Spinning Tales, A Winter Tradition
December 18, 2011 in Guests
For me, surprisingly living in Canada, I hate winter! I actually loath snow and hate cold, but there is one thing I do love about winter, and that is the chance to celebrate a very important series of holidays with family. We have a total of 5 grandparents in our family, and all get visited. For me the holiday is about time with these people, time celebrated with ancestors and watching our daughter delight in seeing all her grandparents, watching her face on Yule morning as she finds little gifts in her stocking and under the tree.
But for me also it means something even more appealing! Our kindred’s God Party! I always look forward to every single ritual with our kindred, every event is equally as fun and interesting as the next, and always filled with laughter and food, but Yule is something that all of us look forward to, even if it means a lot of snow and very cold weather, because we get to challenge ourselves! Our God Party started two years ago when we were all discussing the gods, and wondered what they did over Yule, there was a lot of funny comments about certain gods having more of the party spirit than others, and we started to wonder what a party with Gods would be like! One of our members suggested that we all dress up like a god of our choice and have a ritual written with lines for them, in which they would come to a party to discuss Yule! The costumes were funny and often interesting to see people be pretty close to the way the god is described. We even had one member who came as Loki that had robed an elf along his way, and had all of these little pieces of elf costume in a bag that she dropped around the room, the story of her robbing the elf was equally as funny!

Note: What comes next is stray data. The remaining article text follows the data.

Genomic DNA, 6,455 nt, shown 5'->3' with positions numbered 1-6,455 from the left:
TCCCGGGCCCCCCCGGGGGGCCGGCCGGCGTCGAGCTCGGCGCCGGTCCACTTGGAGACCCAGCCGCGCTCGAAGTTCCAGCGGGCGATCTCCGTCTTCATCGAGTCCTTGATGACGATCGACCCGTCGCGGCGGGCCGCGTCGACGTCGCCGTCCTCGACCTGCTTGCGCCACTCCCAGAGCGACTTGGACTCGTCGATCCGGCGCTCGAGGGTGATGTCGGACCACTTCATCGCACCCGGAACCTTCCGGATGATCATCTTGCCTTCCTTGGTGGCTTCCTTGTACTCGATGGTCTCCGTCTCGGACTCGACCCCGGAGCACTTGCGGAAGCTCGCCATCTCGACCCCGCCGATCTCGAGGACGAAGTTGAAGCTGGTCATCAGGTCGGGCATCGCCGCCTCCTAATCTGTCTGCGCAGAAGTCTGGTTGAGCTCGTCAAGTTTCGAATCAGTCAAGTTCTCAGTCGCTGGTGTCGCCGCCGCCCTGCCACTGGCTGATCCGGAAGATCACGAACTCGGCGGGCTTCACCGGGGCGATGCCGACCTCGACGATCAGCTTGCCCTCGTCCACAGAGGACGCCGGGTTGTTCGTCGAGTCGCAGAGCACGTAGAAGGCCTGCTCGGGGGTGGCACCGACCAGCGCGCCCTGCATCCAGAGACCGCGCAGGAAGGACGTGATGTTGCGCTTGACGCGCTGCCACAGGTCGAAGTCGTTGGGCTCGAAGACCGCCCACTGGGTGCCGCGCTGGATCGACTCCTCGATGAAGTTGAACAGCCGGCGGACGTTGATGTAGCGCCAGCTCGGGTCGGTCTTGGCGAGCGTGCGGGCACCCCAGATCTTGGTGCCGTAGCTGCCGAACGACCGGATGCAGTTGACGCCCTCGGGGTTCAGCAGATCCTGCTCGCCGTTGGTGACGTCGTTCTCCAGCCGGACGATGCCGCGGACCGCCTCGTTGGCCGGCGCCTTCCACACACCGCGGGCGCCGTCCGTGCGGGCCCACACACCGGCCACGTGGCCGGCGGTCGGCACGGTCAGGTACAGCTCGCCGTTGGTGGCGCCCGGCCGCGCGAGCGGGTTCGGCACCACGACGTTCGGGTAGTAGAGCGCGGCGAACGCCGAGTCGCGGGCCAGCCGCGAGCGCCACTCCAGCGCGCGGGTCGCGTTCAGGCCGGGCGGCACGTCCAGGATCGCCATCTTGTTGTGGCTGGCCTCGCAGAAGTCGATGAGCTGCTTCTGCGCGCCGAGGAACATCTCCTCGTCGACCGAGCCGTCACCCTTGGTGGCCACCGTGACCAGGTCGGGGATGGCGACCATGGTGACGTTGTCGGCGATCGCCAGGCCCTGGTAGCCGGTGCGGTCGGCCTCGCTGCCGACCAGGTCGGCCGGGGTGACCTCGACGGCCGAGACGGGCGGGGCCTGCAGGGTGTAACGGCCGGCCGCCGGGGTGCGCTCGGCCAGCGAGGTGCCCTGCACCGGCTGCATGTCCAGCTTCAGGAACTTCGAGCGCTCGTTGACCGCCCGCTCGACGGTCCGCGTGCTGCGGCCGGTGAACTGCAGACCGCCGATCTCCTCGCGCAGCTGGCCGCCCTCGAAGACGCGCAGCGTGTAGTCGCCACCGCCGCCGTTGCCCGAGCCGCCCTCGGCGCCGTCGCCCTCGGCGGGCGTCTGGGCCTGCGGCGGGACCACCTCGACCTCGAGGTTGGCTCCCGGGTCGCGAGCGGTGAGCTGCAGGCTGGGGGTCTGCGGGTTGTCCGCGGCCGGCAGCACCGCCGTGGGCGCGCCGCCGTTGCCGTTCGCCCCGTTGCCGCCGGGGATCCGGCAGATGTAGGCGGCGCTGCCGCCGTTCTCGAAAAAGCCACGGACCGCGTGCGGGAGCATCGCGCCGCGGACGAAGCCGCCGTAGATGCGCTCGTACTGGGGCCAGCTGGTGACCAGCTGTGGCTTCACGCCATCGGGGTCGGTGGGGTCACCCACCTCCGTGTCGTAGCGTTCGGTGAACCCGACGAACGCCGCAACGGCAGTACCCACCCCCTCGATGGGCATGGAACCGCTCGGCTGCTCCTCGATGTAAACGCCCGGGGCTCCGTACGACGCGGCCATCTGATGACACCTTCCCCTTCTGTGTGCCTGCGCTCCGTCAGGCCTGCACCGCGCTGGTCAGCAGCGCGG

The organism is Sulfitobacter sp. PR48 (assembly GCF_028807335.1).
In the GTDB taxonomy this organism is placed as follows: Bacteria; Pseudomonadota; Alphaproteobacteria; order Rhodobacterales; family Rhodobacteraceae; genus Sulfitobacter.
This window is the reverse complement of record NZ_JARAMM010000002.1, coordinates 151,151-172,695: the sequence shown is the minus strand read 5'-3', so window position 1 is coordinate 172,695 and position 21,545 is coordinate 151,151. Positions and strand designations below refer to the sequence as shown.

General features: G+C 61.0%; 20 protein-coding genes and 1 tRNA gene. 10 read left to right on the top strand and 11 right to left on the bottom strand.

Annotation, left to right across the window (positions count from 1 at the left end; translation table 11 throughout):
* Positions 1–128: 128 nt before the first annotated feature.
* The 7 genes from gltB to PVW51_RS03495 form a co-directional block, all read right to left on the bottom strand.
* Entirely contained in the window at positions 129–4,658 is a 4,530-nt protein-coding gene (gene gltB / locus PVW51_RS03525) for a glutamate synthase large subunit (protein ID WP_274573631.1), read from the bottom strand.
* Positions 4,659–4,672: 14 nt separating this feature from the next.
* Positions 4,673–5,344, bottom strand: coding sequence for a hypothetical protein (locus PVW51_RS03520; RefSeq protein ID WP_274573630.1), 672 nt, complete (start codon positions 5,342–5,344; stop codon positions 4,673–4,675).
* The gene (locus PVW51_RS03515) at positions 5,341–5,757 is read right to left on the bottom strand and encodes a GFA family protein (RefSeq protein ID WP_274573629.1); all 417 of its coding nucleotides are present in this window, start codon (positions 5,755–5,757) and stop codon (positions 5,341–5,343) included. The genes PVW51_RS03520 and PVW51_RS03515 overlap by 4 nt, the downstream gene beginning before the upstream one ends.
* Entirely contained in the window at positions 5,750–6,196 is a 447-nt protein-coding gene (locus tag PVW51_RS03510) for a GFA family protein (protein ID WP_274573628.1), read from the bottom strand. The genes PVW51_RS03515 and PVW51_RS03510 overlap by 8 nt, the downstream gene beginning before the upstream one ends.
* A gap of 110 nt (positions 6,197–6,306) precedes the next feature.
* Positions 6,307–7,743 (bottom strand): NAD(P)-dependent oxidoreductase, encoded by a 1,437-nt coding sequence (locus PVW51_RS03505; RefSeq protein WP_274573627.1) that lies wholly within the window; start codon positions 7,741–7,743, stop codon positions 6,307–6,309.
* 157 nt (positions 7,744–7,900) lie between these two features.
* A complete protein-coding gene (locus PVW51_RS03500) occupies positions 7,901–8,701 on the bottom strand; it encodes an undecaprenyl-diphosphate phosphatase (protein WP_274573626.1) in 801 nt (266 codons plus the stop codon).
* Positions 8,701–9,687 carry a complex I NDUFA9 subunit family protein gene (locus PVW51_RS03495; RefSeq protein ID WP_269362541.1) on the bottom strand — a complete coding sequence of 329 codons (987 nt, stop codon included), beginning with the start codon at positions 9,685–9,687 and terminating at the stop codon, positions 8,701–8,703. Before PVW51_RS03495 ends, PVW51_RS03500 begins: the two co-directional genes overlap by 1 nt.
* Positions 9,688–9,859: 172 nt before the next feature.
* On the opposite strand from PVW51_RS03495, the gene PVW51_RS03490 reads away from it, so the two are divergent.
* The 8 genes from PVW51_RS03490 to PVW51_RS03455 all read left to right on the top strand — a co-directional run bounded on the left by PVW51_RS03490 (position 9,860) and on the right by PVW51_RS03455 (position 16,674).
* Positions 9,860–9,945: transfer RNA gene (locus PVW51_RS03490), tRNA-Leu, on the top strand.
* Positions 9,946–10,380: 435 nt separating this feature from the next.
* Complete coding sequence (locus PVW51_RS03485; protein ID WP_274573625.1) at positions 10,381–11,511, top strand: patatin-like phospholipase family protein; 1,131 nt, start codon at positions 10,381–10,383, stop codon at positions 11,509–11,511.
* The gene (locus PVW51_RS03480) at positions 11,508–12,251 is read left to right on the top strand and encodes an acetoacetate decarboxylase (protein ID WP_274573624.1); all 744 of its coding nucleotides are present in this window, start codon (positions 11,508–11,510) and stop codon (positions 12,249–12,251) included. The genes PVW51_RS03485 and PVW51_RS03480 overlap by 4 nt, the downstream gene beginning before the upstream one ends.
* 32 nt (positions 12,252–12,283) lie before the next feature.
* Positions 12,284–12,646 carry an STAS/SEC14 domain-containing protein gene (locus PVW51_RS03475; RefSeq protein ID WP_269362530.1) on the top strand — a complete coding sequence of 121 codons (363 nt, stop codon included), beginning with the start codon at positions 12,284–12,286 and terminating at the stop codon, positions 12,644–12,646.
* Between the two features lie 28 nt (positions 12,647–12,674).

What was most fun about this adventure in ritual theater was that it allowed us to create our own fictional stories, and that became the focus of the group at Yule, each of them had to come up with ways that their chosen god created Yule and how the traditions surrounding Yule were their invention. I found this tradition most compelling for me, as a writer and it allowed me to think outside of myself and create unique stories. The two stories that I am proud of most are these. The first was a story told to my daughter in my costume of Frigga about how Odin and Santa are the same person, it is short, but I think it allows the merging of heathen thought into the modern world where commercialism promotes Santa as a key figure. Hard as we might try as parents to engross them into heathenry the fact is they will see Santa around, you cannot help it living in North America and frankly the Santa parades are fun!! So, we decided in order to not confuse her, we would tie the commercial Christmas into our heathen religion with this little story:
“In December when the winds blow cold, Papa Odin prepares his sleigh,
He decorates it with holly and ivy, and winter green,
And appoints 9 stags to pull it,
He dresses all in fine blue, and puts gifts into the sleigh,
Then he comes to the world of the humans,
and brings gifts to all the little heathen children, but
on Christmas, Papa Odin sprinkles magic dust on himself, and transforms into
Santa, his blue cloak turns red, his stags into reindeer, and then delivers all
the gifts to other boys and girls around the world,
And that is why we all share in the holiday together, for it is the one night
around the world that all humans share one holiday, it is called many names,